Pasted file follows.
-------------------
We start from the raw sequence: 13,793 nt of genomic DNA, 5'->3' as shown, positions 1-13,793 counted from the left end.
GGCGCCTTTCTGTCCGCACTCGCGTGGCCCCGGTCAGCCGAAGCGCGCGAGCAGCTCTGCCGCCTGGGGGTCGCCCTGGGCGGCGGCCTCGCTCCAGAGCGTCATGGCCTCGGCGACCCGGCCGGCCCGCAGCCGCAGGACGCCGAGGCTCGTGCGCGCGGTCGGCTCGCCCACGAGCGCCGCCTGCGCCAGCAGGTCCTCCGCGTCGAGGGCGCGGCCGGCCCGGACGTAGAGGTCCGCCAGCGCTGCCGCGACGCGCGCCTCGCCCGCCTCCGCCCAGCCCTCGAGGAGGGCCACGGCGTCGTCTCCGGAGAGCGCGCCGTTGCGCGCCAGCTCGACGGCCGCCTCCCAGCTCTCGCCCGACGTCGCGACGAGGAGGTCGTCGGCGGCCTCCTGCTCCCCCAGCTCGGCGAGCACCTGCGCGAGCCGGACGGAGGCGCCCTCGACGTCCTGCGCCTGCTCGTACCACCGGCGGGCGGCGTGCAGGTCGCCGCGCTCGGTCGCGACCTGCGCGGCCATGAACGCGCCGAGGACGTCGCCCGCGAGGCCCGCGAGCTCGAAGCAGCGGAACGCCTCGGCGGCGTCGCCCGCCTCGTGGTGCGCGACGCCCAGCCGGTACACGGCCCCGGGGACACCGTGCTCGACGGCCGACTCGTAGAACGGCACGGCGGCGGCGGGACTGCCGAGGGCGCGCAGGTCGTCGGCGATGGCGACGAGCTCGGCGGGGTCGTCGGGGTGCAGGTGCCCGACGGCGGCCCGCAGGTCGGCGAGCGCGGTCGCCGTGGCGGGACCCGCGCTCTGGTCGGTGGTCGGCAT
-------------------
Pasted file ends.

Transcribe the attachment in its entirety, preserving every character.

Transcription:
We start from the raw sequence: 13,793 nt of genomic DNA, 5'->3' as shown, positions 1-13,793 counted from the left end.
GGCGCCTTTCTGTCCGCACTCGCGTGGCCCCGGTCAGCCGAAGCGCGCGAGCAGCTCTGCCGCCTGGGGGTCGCCCTGGGCGGCGGCCTCGCTCCAGAGCGTCATGGCCTCGGCGACCCGGCCGGCCCGCAGCCGCAGGACGCCGAGGCTCGTGCGCGCGGTCGGCTCGCCCACGAGCGCCGCCTGCGCCAGCAGGTCCTCCGCGTCGAGGGCGCGGCCGGCCCGGACGTAGAGGTCCGCCAGCGCTGCCGCGACGCGCGCCTCGCCCGCCTCCGCCCAGCCCTCGAGGAGGGCCACGGCGTCGTCTCCGGAGAGCGCGCCGTTGCGCGCCAGCTCGACGGCCGCCTCCCAGCTCTCGCCCGACGTCGCGACGAGGAGGTCGTCGGCGGCCTCCTGCTCCCCCAGCTCGGCGAGCACCTGCGCGAGCCGGACGGAGGCGCCCTCGACGTCCTGCGCCTGCTCGTACCACCGGCGGGCGGCGTGCAGGTCGCCGCGCTCGGTCGCGACCTGCGCGGCCATGAACGCGCCGAGGACGTCGCCCGCGAGGCCCGCGAGCTCGAAGCAGCGGAACGCCTCGGCGGCGTCGCCCGCCTCGTGGTGCGCGACGCCCAGCCGGTACACGGCCCCGGGGACACCGTGCTCGACGGCCGACTCGTAGAACGGCACGGCGGCGGCGGGACTGCCGAGGGCGCGCAGGTCGTCGGCGATGGCGACGAGCTCGGCGGGGTCGTCGGGGTGCAGGTGCCCGACGGCGGCCCGCAGGTCGGCGAGCGCGGTCGCCGTGGCGGGACCCGCGCTCTGGTCGGTGGTCGGCAT